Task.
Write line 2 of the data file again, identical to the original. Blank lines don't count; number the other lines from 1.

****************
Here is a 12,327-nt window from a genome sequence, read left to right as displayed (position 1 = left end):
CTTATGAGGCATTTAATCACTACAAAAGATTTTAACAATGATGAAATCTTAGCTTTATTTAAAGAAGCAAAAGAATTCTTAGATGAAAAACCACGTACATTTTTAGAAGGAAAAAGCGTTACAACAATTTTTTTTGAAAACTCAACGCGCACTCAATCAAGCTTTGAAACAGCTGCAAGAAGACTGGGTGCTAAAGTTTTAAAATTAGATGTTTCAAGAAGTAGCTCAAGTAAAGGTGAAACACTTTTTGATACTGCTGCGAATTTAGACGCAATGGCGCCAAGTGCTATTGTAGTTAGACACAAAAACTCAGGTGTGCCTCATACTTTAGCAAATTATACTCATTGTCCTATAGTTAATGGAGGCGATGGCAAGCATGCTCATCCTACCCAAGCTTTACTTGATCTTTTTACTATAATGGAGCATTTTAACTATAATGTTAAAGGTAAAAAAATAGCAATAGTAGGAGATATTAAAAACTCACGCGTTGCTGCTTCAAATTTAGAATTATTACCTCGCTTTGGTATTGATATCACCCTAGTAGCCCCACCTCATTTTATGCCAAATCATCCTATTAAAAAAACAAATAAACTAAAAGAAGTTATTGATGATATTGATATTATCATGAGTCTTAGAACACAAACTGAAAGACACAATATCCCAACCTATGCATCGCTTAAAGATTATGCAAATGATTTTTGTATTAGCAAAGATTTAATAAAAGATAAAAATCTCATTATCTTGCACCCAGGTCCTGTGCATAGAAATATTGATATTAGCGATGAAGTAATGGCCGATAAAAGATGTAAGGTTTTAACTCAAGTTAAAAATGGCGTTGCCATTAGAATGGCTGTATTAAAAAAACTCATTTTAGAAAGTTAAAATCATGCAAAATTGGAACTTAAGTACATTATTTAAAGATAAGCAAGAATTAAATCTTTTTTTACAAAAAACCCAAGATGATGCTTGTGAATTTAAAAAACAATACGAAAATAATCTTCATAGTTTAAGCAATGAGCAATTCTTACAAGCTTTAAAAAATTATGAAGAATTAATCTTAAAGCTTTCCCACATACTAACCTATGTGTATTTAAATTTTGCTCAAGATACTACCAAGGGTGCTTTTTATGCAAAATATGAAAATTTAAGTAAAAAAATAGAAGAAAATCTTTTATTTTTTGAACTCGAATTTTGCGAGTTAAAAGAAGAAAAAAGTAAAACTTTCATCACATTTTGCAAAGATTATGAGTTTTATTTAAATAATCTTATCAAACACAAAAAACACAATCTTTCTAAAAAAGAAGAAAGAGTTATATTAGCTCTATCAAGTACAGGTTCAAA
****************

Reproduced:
CTTATGAGGCATTTAATCACTACAAAAGATTTTAACAATGATGAAATCTTAGCTTTATTTAAAGAAGCAAAAGAATTCTTAGATGAAAAACCACGTACATTTTTAGAAGGAAAAAGCGTTACAACAATTTTTTTTGAAAACTCAACGCGCACTCAATCAAGCTTTGAAACAGCTGCAAGAAGACTGGGTGCTAAAGTTTTAAAATTAGATGTTTCAAGAAGTAGCTCAAGTAAAGGTGAAACACTTTTTGATACTGCTGCGAATTTAGACGCAATGGCGCCAAGTGCTATTGTAGTTAGACACAAAAACTCAGGTGTGCCTCATACTTTAGCAAATTATACTCATTGTCCTATAGTTAATGGAGGCGATGGCAAGCATGCTCATCCTACCCAAGCTTTACTTGATCTTTTTACTATAATGGAGCATTTTAACTATAATGTTAAAGGTAAAAAAATAGCAATAGTAGGAGATATTAAAAACTCACGCGTTGCTGCTTCAAATTTAGAATTATTACCTCGCTTTGGTATTGATATCACCCTAGTAGCCCCACCTCATTTTATGCCAAATCATCCTATTAAAAAAACAAATAAACTAAAAGAAGTTATTGATGATATTGATATTATCATGAGTCTTAGAACACAAACTGAAAGACACAATATCCCAACCTATGCATCGCTTAAAGATTATGCAAATGATTTTTGTATTAGCAAAGATTTAATAAAAGATAAAAATCTCATTATCTTGCACCCAGGTCCTGTGCATAGAAATATTGATATTAGCGATGAAGTAATGGCCGATAAAAGATGTAAGGTTTTAACTCAAGTTAAAAATGGCGTTGCCATTAGAATGGCTGTATTAAAAAAACTCATTTTAGAAAGTTAAAATCATGCAAAATTGGAACTTAAGTACATTATTTAAAGATAAGCAAGAATTAAATCTTTTTTTACAAAAAACCCAAGATGATGCTTGTGAATTTAAAAAACAATACGAAAATAATCTTCATAGTTTAAGCAATGAGCAATTCTTACAAGCTTTAAAAAATTATGAAGAATTAATCTTAAAGCTTTCCCACATACTAACCTATGTGTATTTAAATTTTGCTCAAGATACTACCAAGGGTGCTTTTTATGCAAAATATGAAAATTTAAGTAAAAAAATAGAAGAAAATCTTTTATTTTTTGAACTCGAATTTTGCGAGTTAAAAGAAGAAAAAAGTAAAACTTTCATCACATTTTGCAAAGATTATGAGTTTTATTTAAATAATCTTATCAAACACAAAAAACACAATCTTTCTAAAAAAGAAGAAAGAGTTATATTAGCTCTATCAAGTACAGGTTCAAA